A main part of this trip has been to write down our experiences.
While a paper journal is effective, it didn’t give us the opportunity to quickly share our adventures with family and friends. Moreover, a journal can be easily lost while a digital document can be easily backed up.
With size, weight, and portability being the main feature set, I set out on a quest to find the perfect portable computer for long-term travels. The introduction of the eePC a year prior had produced a variety of competition which seemed to flood the market about the time I started looking.
The main choices I considered were the Lenovo S10, the Acer AspireOne, and the HP miniNote (after playing around with the eePC I found the keyboard far too small for my big, clumsy fingers).
After much debate, I decided on the Lenovo S10 since both the Acer and the HP decided to put the mouse click buttons to the sides of the trackpad instead of under (this annoyed me to no end).
I found a deal on an S10e that I couldn’t pass up, so I took the plunge. Please note that this model is not to be confused with the S10.
To start, here are the specifications of the machine:
10.1 inch screen
1.6Ghz Atom Processor
80GB Hard Disk
Express Card Slot
1.3 megapixel webcam
2 USB, 1 VGA, 1 SD, 1 10/100 BaseT Ethernet
1024×576 Max Resolution
When I received the S10e, I was a little disappointed to find out that the vertical resolution was smaller than that of a regular S10 (coming in at 576 pixels instead of the normal 600). Now, 24 pixels doesn’t sound like much, but when you are dealing with such a small screen, it is crucial. Those missing pixels are almost the width of the Windows start bar. Apparently, this was the reason for the price difference and the ‘e’ modification to the name.
Aside from the resolution, I found this machine to be quite zippy for the specs. However, 512MB was a bit meager for RAM so I decided to upgrade. Within a week of receiving the Lenovo, I bought a 2GB chip and find out that, due to limitations of the atom processor, the machine can only make use of 2GB. That was fine with me though, as 2GB is more than enough for the typical backpacker’s uses. Since I was going to be on the road quite a bit, I also upgraded the battery from the standard 3-cell to a more accomodating 6-cell.
The S10e comes standard with a WindowsXP Home installation, so I was able to easily install a copy of OpenOffice.org, as well as Skype, and a handful of other useful applications. I have to admit the bundled software was a bit skimpy, but I was very happy with the inclusion of Lenovo’s Internet Connection utility. This utility is, IMO, the best internet manager available on WindowsXP. It allowed me to quickly find and connect to my home network as well as establish profiles for new locations, all with an easy-to-use interface.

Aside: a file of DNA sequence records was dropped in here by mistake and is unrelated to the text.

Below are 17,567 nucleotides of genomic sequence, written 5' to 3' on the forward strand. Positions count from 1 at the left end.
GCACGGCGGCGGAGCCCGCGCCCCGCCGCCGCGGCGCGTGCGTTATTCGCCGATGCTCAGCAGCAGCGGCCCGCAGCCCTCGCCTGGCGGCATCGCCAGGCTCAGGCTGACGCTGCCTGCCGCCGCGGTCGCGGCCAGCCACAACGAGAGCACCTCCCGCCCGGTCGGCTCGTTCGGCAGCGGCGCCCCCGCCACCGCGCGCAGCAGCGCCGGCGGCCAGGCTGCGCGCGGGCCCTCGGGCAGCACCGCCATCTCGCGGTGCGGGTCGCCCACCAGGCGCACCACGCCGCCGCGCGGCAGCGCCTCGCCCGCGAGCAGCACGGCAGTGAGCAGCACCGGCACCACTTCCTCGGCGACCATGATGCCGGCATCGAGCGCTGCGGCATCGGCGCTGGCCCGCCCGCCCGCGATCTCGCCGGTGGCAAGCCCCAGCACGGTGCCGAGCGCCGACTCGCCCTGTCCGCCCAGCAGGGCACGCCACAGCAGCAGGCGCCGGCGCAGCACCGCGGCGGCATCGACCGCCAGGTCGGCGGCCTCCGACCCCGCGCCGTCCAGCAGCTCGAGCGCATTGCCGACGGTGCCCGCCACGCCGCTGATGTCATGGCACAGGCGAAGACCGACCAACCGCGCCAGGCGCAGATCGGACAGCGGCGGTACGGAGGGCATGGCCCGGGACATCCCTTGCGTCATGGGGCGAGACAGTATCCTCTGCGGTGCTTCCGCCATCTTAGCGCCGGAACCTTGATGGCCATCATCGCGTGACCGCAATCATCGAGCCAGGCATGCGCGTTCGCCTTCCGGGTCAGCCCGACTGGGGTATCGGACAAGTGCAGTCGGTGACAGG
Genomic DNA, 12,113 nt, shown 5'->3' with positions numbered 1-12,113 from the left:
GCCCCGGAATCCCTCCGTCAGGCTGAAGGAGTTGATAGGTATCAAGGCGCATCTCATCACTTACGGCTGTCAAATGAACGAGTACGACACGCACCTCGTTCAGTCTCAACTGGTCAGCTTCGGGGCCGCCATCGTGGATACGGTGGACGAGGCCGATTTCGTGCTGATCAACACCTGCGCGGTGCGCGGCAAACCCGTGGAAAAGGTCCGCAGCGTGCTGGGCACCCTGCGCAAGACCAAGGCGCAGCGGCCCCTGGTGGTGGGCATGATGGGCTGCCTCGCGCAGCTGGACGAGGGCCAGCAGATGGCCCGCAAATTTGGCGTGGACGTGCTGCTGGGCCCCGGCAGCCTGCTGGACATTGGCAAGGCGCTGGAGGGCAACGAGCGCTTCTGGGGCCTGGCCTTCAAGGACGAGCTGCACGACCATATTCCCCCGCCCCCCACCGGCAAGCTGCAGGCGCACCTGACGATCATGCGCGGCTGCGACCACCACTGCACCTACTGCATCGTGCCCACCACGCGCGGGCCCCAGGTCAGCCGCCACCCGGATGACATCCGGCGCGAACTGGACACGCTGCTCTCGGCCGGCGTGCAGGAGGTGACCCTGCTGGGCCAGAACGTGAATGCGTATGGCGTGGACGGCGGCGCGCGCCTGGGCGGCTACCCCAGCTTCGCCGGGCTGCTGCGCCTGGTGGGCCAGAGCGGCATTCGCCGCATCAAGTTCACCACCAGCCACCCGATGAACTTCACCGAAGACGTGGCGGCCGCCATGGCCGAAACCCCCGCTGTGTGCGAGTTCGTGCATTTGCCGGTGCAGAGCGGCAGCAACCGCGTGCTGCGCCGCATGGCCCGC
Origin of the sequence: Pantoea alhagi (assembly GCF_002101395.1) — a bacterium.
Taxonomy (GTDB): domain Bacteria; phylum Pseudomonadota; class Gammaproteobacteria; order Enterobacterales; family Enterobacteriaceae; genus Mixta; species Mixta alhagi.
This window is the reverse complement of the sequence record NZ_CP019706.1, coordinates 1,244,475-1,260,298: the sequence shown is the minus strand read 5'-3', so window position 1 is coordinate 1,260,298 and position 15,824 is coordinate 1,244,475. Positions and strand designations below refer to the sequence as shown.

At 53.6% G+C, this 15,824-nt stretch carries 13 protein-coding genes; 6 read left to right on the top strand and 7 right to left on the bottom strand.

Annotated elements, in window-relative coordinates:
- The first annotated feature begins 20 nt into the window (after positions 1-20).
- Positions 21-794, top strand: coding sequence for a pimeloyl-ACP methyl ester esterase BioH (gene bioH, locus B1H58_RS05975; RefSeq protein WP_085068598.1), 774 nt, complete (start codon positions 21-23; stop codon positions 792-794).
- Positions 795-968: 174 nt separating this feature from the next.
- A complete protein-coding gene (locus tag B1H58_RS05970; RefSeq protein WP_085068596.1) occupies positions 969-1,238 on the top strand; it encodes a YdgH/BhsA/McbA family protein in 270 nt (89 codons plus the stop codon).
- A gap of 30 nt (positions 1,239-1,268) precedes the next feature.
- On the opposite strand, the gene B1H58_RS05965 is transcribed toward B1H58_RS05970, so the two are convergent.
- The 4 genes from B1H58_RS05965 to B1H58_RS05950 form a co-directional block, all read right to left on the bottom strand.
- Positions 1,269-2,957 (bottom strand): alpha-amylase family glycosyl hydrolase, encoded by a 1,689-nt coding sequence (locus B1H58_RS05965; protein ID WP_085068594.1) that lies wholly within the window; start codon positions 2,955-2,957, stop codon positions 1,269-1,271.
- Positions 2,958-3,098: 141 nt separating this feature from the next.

As far as performance goes, I have been able to watch standard and high-definition h.264 video (the format used in typical iTunes video purchases) without problems. I have also been able to encode videos for our iPods, albeit at a much slower rate than with our Macbook, but still in an acceptable amount of time.
Battery life is also decent with the upgraded 6-cell battery. I have found that you could easily watch LoTR: The Two Towers, surf the internet for 4 hours on a LAN connection, or surf the internet wirelessly for 3.5 hours before exhausting the battery. During those long train rides and massive journal entries I have found the machine to last almost 5.5 hours on a single charge if I use the power saving mode (screen brightness to 0 and CPU clock speed set to 800Mhz).
While on the road, this machine has done quite a bit of heavy lifting, and far more than the average backpacker’s computer. As a long-term backpacker, I think the Lenovo S10 (or S10e) is a great fit to my lifestyle. It is small, has a decent battery life, and the screen size is big enough for writing emails, checking rss feeds, writing journal entries, tweeting, and of course internet surfing.
I have been able to connect wirelessly (or wired) for video interviews, skype phone calls, and google talk conversations limited only by the bandwith of my connection. When the connection is good, my video is flawless and the sound is pristine. This is a huge selling point for families back home wishing to see their faraway backpacker.
I have written hundreds of pages of articles, watched movies, played games, and have even developed software on the little netbook, all with no problem. If you are looking to become a long-term backpacker, I would suggest the Lenovo S10e, or any netbook as a cheap utility to keep you connected, and I would say it is definitely a must-have for any long-term traveler who wants to maintain a travel blog.
Bring or don’t bring?: BRING